Similar studies in America, however, found an overall 13 per cent reduction in work effort from families as a whole, with less effort coming from secondary and tertiary earners. This allowed many women the chance to take longer maternity leave than would have been previously possible.

Changing public policy is 'slow': Benham

Winnipeg Harvest has been meeting with Manitoba politicians since their first report on appropriate incomes came out in 1997. Politicians frequently agree that a GAI is a good idea. But, they say, it's out of their hands.

"We've had cabinet ministers say to us, 'Well, this might be the right thing to do, but it's not politically popular. What Winnipeg Harvest needs to do is mobilize the masses. Get everyone convinced that we need to do this, so that it becomes politically easier,'" says Benham.

Winnipeg Harvest has been trying. Along with the Winnipeg Social Planning Council they've started a Raise the Rates campaign to increase welfare rates; they organized a march on the legislature; they've run op-eds in local papers and made speeches pleading their case in public.

"It didn't work," Benham laughs. "It's a slow business changing public policy."

Mulvale, who calls himself a "social policy pragmatist," believes a GAI won't happen in the short-term. He says most people will be relying on a labour market income for the majority of their working lives. He also notes the federal budget 2012 decision to delay payment of the Old Age Security / Guaranteed Income Supplement program until workers are 67 means government is moving away from a guaranteed income, not closer to one.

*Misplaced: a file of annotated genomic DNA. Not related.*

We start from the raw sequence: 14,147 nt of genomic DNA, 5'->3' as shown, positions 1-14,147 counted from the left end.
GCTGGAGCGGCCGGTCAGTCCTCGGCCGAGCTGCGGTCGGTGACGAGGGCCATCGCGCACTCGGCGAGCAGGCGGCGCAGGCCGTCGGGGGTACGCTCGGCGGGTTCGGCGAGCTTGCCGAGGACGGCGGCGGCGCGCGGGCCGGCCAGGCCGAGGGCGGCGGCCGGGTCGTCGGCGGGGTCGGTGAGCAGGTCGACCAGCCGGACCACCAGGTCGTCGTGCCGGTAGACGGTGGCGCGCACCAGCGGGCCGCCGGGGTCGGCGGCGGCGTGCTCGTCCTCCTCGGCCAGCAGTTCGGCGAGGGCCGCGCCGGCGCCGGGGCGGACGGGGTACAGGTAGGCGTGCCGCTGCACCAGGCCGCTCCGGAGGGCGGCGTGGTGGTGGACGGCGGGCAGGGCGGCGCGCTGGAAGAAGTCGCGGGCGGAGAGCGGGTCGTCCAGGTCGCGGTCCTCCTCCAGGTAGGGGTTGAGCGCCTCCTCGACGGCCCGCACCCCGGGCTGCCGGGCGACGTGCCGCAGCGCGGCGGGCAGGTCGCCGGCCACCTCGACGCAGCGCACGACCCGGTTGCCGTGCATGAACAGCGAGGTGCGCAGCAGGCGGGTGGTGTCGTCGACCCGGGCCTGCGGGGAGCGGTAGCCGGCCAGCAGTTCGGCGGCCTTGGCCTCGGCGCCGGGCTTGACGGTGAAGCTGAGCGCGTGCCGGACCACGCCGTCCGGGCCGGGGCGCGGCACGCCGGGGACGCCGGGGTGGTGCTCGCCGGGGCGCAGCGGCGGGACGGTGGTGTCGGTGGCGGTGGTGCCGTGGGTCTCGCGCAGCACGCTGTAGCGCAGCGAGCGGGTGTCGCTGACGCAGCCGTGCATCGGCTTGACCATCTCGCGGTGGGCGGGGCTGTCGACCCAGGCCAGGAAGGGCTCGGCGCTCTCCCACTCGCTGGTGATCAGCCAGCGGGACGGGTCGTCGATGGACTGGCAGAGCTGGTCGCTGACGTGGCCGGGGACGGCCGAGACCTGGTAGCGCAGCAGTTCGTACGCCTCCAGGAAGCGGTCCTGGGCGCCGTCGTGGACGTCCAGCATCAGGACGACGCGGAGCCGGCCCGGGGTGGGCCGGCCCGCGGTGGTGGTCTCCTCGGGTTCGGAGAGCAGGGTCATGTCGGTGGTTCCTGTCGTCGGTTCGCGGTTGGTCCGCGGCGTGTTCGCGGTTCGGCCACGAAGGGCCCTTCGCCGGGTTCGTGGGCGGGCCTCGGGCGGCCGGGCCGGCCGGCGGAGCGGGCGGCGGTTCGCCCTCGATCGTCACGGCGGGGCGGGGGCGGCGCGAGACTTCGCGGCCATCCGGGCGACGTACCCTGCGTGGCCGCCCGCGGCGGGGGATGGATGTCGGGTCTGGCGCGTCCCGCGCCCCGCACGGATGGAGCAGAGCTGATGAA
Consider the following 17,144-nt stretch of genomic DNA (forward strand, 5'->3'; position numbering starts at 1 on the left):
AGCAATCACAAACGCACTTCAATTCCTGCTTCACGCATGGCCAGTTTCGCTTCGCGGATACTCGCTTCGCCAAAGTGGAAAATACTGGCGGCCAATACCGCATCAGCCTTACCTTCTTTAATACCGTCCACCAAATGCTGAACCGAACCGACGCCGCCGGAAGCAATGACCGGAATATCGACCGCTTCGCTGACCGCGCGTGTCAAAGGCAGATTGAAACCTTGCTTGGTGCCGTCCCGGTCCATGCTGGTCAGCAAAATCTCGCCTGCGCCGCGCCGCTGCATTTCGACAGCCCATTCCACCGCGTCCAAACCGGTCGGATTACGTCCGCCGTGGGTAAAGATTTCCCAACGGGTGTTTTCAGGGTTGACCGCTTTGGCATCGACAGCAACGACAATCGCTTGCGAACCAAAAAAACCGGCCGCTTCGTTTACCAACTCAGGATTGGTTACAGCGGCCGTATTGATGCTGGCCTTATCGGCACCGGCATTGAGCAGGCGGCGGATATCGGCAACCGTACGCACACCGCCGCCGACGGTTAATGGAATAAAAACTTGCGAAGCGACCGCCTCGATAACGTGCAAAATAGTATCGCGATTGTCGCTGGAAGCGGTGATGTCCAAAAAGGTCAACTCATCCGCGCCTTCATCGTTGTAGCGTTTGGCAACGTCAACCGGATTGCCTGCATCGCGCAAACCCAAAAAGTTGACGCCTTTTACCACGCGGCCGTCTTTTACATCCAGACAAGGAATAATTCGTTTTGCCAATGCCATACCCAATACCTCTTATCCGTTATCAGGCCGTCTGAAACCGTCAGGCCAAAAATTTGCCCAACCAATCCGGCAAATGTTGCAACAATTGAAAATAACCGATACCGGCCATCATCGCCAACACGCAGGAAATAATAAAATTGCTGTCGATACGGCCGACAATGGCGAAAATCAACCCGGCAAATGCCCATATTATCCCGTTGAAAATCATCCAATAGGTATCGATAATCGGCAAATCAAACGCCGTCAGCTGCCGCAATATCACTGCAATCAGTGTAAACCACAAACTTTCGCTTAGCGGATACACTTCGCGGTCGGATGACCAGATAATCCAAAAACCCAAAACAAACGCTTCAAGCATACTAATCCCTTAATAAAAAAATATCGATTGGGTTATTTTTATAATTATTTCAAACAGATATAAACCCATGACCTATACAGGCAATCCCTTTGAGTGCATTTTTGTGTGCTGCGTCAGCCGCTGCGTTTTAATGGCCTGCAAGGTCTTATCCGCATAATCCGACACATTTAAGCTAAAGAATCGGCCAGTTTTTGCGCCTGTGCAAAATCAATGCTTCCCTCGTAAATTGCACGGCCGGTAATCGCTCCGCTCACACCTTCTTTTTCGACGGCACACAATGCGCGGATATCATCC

The only federal party that's shown enough interest in a GAI to include it in their platform is the Green Party. But Mulvale sees benefits in a GAI that all parties would endorse.

"[In] societies where there's a relatively small gap between the wealthy and the poor, health outcomes improve, there's lower infant mortality, crime tends to be less, people complete school more often. And living in a society where the quality of life is protected through those good social outcomes, that benefits the wealthy as well as the middle class and the poor," he says.

With one central program to produce GAI cheques, there wouldn't be any need for provincial programs like welfare or child benefits. Money from those programs could be funneled into a GAI program for all Canadians. It would incur less overhead cost than delivering separate programs that vary in adequacy from province to province, town to town.

As Mulvale and Benham see it, much of the federal government's money shuffling -- cutting programs in favour of decreasing the deficit--would not be necessary with a GAI. But thinking for the long-term is a difficult sell for politicians hoping to be reelected in three years.  [Tyee]